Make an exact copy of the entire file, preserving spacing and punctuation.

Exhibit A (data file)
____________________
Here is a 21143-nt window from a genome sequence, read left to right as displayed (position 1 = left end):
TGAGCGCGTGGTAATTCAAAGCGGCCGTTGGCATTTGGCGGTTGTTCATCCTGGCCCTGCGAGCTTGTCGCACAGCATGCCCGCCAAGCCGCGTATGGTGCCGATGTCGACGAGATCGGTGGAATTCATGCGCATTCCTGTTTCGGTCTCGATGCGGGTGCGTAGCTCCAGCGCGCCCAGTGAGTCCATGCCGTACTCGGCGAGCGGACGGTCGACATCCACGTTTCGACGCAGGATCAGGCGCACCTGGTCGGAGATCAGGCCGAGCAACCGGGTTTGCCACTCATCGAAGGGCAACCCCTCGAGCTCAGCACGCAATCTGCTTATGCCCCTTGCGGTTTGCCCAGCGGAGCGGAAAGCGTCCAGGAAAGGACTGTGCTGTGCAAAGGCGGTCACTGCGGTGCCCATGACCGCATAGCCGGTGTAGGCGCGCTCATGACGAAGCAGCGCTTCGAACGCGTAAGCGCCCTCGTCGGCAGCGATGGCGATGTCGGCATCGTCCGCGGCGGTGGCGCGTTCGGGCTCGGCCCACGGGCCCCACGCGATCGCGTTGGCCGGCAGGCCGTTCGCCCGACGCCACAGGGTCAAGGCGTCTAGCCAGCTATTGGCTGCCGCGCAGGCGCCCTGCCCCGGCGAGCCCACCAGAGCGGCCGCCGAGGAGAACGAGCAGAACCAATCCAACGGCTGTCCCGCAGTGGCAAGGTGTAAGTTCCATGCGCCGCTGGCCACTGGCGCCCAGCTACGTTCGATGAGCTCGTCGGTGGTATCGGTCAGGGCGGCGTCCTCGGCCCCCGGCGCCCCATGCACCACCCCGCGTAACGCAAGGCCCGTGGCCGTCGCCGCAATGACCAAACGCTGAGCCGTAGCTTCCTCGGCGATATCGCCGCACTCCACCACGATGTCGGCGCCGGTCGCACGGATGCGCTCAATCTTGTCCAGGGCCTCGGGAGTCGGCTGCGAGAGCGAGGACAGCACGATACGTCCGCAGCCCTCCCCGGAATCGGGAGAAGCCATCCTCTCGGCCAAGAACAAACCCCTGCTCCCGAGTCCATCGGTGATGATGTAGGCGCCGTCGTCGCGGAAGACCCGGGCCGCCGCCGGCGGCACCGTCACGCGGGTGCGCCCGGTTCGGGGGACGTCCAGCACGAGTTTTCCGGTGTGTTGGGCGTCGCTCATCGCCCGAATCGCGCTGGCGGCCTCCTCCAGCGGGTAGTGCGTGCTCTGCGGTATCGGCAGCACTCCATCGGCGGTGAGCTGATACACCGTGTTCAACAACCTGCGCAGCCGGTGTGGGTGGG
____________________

Here is a 21143-nt window from a genome sequence, read left to right as displayed (position 1 = left end):
TGAGCGCGTGGTAATTCAAAGCGGCCGTTGGCATTTGGCGGTTGTTCATCCTGGCCCTGCGAGCTTGTCGCACAGCATGCCCGCCAAGCCGCGTATGGTGCCGATGTCGACGAGATCGGTGGAATTCATGCGCATTCCTGTTTCGGTCTCGATGCGGGTGCGTAGCTCCAGCGCGCCCAGTGAGTCCATGCCGTACTCGGCGAGCGGACGGTCGACATCCACGTTTCGACGCAGGATCAGGCGCACCTGGTCGGAGATCAGGCCGAGCAACCGGGTTTGCCACTCATCGAAGGGCAACCCCTCGAGCTCAGCACGCAATCTGCTTATGCCCCTTGCGGTTTGCCCAGCGGAGCGGAAAGCGTCCAGGAAAGGACTGTGCTGTGCAAAGGCGGTCACTGCGGTGCCCATGACCGCATAGCCGGTGTAGGCGCGCTCATGACGAAGCAGCGCTTCGAACGCGTAAGCGCCCTCGTCGGCAGCGATGGCGATGTCGGCATCGTCCGCGGCGGTGGCGCGTTCGGGCTCGGCCCACGGGCCCCACGCGATCGCGTTGGCCGGCAGGCCGTTCGCCCGACGCCACAGGGTCAAGGCGTCTAGCCAGCTATTGGCTGCCGCGCAGGCGCCCTGCCCCGGCGAGCCCACCAGAGCGGCCGCCGAGGAGAACGAGCAGAACCAATCCAACGGCTGTCCCGCAGTGGCAAGGTGTAAGTTCCATGCGCCGCTGGCCACTGGCGCCCAGCTACGTTCGATGAGCTCGTCGGTGGTATCGGTCAGGGCGGCGTCCTCGGCCCCCGGCGCCCCATGCACCACCCCGCGTAACGCAAGGCCCGTGGCCGTCGCCGCAATGACCAAACGCTGAGCCGTAGCTTCCTCGGCGATATCGCCGCACTCCACCACGATGTCGGCGCCGGTCGCACGGATGCGCTCAATCTTGTCCAGGGCCTCGGGAGTCGGCTGCGAGAGCGAGGACAGCACGATACGTCCGCAGCCCTCCCCGGAATCGGGAGAAGCCATCCTCTCGGCCAAGAACAAACCCCTGCTCCCGAGTCCATCGGTGATGATGTAGGCGCCGTCGTCGCGGAAGACCCGGGCCGCCGCCGGCGGCACCGTCACGCGGGTGCGCCCGGTTCGGGGGACGTCCAGCACGAGTTTTCCGGTGTGTTGGGCGTCGCTCATCGCCCGAATCGCGCTGGCGGCCTCCTCCAGCGGGTAGTGCGTGCTCTGCGGTATCGGCAGCACTCCATCGGCGGTGAGCTGATACACCGTGTTCAACAACCTGCGCAGCCGGTGTGGGTGGG